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NCJ Number: 119073 Find in a Library
Title: Science of AIDS: Readings from Scientific American Magazine
Editor(s): J Piel
Date Published: 1989
Page Count: 135
Sponsoring Agency: W.H. Freemand and Co
New York, NY 10010
Publication Number: ISBN 0-7167-2036-1
Sale Source: W.H. Freemand and Co
41 Madison Avenue
New York, NY 10010
United States of America
Type: Survey
Language: English
Country: United States of America
Annotation: The origin and epidemiology of AIDS are examined, along with relevant therapies and clinical and social dimensions.
Abstract: HIV infects and kills T4 cells that are depleted in AIDS by interacting with the molecule called CD4. HIV infects cells by binding to CD4; hence, only cells bearing that marker can be infected. In evolutionary terms, HIV-2 is clearly related to HIV-1, the virus responsible for the main AIDS epidemic. The molecular biology of HIV is complex; HIV is able to slip into cells and remain there for life. Its elaborate genetic regulation enables it to remain hidden from immune surveillance and to replicate slowly. Even when HIV is active, the design of its envelope protein and the variability that results from its error-prone replication mechanisms make it a difficult target for an immune response. Studies of the origin of the AIDS virus indicate that African societies may have played the most important role. In the United States, AIDS is a major cause of morbidity and mortality, and it is the leading cause of death among people with hemophilia and users of illegal intravenous drugs. By 1992, it is estimated there will be 365,000 cases of AIDS in the United States. Reports to the World Health Organization suggest that at least 5 million people worldwide are infected by the AIDS virus and that a million new cases of AIDS are likely within the next 5 years. Knowledge of the interaction between HIV and the CD4 molecule may help in developing effective AIDS therapies and vaccines. Although the AZT drug is already in clinical use, expanding knowledge of HIV will make it possible to design other drugs that interrupt specific phases of the viral life cycle. How the AIDS epidemic is dealt with will have a profound effect on society and the protection of AIDS patients from social discrimination. 42 references, 70 figures.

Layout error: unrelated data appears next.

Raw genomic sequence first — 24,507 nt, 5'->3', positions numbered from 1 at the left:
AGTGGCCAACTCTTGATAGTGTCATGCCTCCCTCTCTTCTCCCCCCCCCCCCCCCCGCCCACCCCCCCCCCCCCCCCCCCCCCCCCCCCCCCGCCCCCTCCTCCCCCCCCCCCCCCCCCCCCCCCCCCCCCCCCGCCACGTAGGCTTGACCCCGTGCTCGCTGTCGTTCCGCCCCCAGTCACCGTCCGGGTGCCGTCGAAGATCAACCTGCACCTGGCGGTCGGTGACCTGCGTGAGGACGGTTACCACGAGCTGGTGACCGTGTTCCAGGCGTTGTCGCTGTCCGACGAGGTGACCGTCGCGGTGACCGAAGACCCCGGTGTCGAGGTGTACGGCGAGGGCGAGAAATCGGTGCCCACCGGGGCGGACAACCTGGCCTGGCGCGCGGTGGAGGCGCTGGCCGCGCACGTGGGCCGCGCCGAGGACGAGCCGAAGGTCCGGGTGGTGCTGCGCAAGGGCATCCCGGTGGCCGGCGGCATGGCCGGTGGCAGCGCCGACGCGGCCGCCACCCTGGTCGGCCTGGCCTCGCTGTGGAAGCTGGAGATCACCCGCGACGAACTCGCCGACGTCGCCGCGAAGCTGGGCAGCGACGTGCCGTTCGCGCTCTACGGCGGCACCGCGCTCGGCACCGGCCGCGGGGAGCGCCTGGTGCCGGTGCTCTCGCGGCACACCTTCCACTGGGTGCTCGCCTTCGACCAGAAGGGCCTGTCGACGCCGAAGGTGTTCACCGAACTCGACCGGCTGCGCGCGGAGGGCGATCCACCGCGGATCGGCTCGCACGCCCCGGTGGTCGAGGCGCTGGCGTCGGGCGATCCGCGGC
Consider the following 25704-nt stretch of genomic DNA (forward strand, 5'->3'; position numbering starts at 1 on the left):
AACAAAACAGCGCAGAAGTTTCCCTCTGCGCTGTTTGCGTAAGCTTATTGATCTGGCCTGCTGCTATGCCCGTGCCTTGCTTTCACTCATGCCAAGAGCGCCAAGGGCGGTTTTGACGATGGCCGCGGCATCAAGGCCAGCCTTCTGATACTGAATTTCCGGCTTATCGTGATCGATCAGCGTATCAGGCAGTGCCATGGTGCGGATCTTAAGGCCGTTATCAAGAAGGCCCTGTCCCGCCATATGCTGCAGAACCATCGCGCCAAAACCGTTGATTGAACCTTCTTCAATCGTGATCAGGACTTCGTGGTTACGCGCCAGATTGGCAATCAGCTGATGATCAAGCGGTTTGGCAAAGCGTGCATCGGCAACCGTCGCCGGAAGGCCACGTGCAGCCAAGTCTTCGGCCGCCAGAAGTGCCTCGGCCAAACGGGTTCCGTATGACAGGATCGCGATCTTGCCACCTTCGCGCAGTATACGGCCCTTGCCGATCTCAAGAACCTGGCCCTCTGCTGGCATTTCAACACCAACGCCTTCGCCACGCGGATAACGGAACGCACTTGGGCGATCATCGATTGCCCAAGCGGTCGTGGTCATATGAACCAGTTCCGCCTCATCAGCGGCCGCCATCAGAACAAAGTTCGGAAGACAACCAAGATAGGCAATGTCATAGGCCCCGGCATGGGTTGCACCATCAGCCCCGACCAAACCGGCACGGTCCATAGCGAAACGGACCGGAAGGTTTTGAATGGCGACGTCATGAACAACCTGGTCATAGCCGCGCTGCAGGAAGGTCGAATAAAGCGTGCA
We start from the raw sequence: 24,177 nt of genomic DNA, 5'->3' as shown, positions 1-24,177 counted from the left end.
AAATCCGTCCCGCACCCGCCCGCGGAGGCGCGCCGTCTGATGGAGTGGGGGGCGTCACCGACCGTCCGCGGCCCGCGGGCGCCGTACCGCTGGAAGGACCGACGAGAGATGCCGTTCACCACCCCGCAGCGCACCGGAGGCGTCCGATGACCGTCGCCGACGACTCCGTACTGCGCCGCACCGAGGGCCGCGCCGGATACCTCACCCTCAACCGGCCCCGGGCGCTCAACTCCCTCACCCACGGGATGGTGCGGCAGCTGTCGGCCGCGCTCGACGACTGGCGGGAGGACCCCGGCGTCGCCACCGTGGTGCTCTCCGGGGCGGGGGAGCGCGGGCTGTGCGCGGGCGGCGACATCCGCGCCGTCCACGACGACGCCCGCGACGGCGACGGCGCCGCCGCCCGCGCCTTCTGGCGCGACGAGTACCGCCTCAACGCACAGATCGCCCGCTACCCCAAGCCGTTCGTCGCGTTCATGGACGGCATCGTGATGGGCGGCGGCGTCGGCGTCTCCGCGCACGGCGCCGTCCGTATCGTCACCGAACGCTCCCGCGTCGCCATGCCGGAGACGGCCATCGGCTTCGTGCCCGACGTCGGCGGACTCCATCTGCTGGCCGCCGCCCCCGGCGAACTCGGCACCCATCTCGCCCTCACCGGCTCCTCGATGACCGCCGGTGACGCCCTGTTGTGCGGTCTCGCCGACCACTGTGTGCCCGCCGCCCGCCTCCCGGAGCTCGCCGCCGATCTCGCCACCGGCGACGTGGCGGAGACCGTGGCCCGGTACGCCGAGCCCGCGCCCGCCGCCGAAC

Main Term(s): AIDS/HIV epidemiology
Index Term(s): AIDS/HIV prevention
Note: Reprinted from Scientific American (October 1988)
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